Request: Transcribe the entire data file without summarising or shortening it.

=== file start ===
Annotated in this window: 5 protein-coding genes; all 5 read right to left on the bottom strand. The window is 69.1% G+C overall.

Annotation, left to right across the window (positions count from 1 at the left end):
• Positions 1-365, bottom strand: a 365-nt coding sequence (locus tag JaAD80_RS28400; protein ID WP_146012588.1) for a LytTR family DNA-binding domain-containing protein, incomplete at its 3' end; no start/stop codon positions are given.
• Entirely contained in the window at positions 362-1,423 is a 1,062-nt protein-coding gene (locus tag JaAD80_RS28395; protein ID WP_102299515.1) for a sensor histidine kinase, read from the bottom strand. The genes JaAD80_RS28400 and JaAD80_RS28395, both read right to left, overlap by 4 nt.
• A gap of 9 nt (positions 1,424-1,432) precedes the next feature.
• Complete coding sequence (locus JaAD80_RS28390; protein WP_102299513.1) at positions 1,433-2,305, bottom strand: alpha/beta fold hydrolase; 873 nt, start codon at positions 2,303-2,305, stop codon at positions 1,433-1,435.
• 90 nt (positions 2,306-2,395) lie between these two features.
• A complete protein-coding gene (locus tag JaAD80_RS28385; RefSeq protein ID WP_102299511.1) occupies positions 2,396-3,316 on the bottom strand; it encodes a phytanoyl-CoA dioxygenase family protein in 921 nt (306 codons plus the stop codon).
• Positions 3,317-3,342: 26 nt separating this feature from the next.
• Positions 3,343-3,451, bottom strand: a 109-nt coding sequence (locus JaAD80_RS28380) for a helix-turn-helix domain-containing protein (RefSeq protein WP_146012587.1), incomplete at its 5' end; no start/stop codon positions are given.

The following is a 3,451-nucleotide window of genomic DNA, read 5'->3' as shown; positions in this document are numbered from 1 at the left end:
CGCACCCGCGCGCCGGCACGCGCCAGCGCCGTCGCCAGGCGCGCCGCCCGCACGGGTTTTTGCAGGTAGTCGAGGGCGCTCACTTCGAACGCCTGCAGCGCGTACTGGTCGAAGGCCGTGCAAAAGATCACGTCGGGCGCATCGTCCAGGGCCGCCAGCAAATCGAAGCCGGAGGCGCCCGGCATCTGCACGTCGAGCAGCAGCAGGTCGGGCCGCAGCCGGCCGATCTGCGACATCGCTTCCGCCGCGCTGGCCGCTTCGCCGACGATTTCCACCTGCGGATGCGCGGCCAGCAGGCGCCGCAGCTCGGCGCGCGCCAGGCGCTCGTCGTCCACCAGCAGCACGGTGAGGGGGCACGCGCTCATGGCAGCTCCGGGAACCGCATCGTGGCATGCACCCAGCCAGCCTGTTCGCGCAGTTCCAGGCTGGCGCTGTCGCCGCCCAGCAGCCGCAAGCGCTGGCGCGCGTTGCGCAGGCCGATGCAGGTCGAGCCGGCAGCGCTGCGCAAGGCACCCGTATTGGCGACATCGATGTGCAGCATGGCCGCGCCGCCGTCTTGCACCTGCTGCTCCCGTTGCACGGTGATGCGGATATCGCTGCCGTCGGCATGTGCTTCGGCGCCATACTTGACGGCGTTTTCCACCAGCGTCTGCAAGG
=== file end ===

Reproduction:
Annotated in this window: 5 protein-coding genes; all 5 read right to left on the bottom strand. The window is 69.1% G+C overall.

Annotation, left to right across the window (positions count from 1 at the left end):
• Positions 1-365, bottom strand: a 365-nt coding sequence (locus tag JaAD80_RS28400; protein ID WP_146012588.1) for a LytTR family DNA-binding domain-containing protein, incomplete at its 3' end; no start/stop codon positions are given.
• Entirely contained in the window at positions 362-1,423 is a 1,062-nt protein-coding gene (locus tag JaAD80_RS28395; protein ID WP_102299515.1) for a sensor histidine kinase, read from the bottom strand. The genes JaAD80_RS28400 and JaAD80_RS28395, both read right to left, overlap by 4 nt.
• A gap of 9 nt (positions 1,424-1,432) precedes the next feature.
• Complete coding sequence (locus JaAD80_RS28390; protein WP_102299513.1) at positions 1,433-2,305, bottom strand: alpha/beta fold hydrolase; 873 nt, start codon at positions 2,303-2,305, stop codon at positions 1,433-1,435.
• 90 nt (positions 2,306-2,395) lie between these two features.
• A complete protein-coding gene (locus tag JaAD80_RS28385; RefSeq protein ID WP_102299511.1) occupies positions 2,396-3,316 on the bottom strand; it encodes a phytanoyl-CoA dioxygenase family protein in 921 nt (306 codons plus the stop codon).
• Positions 3,317-3,342: 26 nt separating this feature from the next.
• Positions 3,343-3,451, bottom strand: a 109-nt coding sequence (locus JaAD80_RS28380) for a helix-turn-helix domain-containing protein (RefSeq protein WP_146012587.1), incomplete at its 5' end; no start/stop codon positions are given.

The following is a 3,451-nucleotide window of genomic DNA, read 5'->3' as shown; positions in this document are numbered from 1 at the left end:
CGCACCCGCGCGCCGGCACGCGCCAGCGCCGTCGCCAGGCGCGCCGCCCGCACGGGTTTTTGCAGGTAGTCGAGGGCGCTCACTTCGAACGCCTGCAGCGCGTACTGGTCGAAGGCCGTGCAAAAGATCACGTCGGGCGCATCGTCCAGGGCCGCCAGCAAATCGAAGCCGGAGGCGCCCGGCATCTGCACGTCGAGCAGCAGCAGGTCGGGCCGCAGCCGGCCGATCTGCGACATCGCTTCCGCCGCGCTGGCCGCTTCGCCGACGATTTCCACCTGCGGATGCGCGGCCAGCAGGCGCCGCAGCTCGGCGCGCGCCAGGCGCTCGTCGTCCACCAGCAGCACGGTGAGGGGGCACGCGCTCATGGCAGCTCCGGGAACCGCATCGTGGCATGCACCCAGCCAGCCTGTTCGCGCAGTTCCAGGCTGGCGCTGTCGCCGCCCAGCAGCCGCAAGCGCTGGCGCGCGTTGCGCAGGCCGATGCAGGTCGAGCCGGCAGCGCTGCGCAAGGCACCCGTATTGGCGACATCGATGTGCAGCATGGCCGCGCCGCCGTCTTGCACCTGCTGCTCCCGTTGCACGGTGATGCGGATATCGCTGCCGTCGGCATGTGCTTCGGCGCCATACTTGACGGCGTTTTCCACCAGCGTCTGCAAGG